The overlap in information that specialized threat intelligence vendors supply can be very small. Because their intelligence sources and collection methods vary, the insights they provide are unique in some aspects. For example, a vendor that is a major presence in a specific region will provide more details about threats emanating from that region, whereas another will provide more details on specific types of threat. Gaining access to both sources may be beneficial; used together, they may help to reveal a bigger picture and guide more effective threat hunting and incident response missions. Bear in mind, though, that these kinds of trusted sources also require careful prior evaluation to ensure that the intelligence they supply is appropriate for your organization’s specific needs and use cases such as security operations, incident response, risk management, vulnerability management, red teaming, and so on.

Issues to consider when evaluating commercial threat intelligence offerings

There are still no common criteria for evaluating various commercial threat intelligence offerings, but here are some things to bear in mind when doing so:

  • Look for intelligence with global reach. Attacks have no borders — an attack targeting a company in Latin America can be initiated from Europe and vice versa. Does the vendor source information globally and collate seemingly unrelated activities into cohesive campaigns? This kind of intelligence will help you to take appropriate action.
  • If you are looking for more strategic content to inform your long-term security planning, seek:
    • A high-level view of attack trends,
    • Techniques and methods used by attackers,
    • Motivations,
    • Attributions, etc.,

    And then look for a threat intelligence provider with a proven track record of continuously uncovering and investigating complex threats in your region or industry. The ability of the provider to tailor its research capabilities to the specifics of your company is also critical.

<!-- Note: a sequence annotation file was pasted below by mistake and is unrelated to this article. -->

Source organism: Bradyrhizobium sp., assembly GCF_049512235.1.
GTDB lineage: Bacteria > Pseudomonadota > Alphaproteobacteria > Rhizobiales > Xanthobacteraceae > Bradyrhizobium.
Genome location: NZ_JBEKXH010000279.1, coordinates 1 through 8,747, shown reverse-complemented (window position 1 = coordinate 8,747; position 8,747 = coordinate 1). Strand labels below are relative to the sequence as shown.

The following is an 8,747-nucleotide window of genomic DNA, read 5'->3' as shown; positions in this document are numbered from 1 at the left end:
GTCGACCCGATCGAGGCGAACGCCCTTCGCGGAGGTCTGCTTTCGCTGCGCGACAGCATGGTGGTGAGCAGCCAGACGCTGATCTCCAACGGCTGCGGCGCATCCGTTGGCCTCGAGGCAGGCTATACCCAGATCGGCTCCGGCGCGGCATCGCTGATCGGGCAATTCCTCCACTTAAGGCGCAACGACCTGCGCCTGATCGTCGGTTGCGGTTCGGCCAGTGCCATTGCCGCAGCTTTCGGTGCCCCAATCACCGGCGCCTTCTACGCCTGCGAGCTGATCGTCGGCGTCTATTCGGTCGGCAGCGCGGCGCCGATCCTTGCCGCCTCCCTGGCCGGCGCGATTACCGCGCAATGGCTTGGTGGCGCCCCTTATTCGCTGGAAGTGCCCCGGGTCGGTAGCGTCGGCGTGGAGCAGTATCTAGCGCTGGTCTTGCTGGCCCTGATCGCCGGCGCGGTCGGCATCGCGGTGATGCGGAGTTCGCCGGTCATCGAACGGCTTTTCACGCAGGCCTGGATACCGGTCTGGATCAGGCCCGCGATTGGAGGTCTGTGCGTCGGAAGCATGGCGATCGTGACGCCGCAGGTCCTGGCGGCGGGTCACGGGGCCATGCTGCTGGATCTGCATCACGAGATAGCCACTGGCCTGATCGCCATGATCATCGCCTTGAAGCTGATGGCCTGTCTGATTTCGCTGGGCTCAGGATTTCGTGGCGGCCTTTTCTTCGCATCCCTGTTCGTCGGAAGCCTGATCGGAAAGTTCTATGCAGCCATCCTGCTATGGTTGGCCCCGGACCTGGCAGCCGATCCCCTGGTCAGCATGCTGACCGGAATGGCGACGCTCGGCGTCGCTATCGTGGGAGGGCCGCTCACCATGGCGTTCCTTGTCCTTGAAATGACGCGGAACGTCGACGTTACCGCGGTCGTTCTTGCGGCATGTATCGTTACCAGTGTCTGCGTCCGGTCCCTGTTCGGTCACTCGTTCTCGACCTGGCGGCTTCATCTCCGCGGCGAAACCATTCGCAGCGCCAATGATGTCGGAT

• Context makes intelligence from data. Threat indicators without context are of no value — you should look for providers that help you to answer the important “why does this matter?” questions. Relationship context (e.g., domains associated with the detected IP addresses or URLs from which the specific file was downloaded) provides additional value, boosting incident investigation and supporting better incident “scoping” through uncovering newly acquired related Indicators of Compromise in the network.
  • It’s assumed that your company already has some security controls in place, with the associated processes defined, and that it’s important for you to use threat intelligence with the tools you already use and know. So look for delivery methods, integration mechanisms and formats that support smooth integration of threat intelligence into your existing security operations.

At Kaspersky Lab, we’ve been focusing on threat research for more than two decades. With petabytes of rich threat data to mine, advanced machine-learning technologies, and a unique pool of global experts, we work to support you with the latest threat intelligence from around the world, helping to keep you immune to even previously unseen cyberattacks. For more information, please visit Kaspersky for Security Operations Center webpage.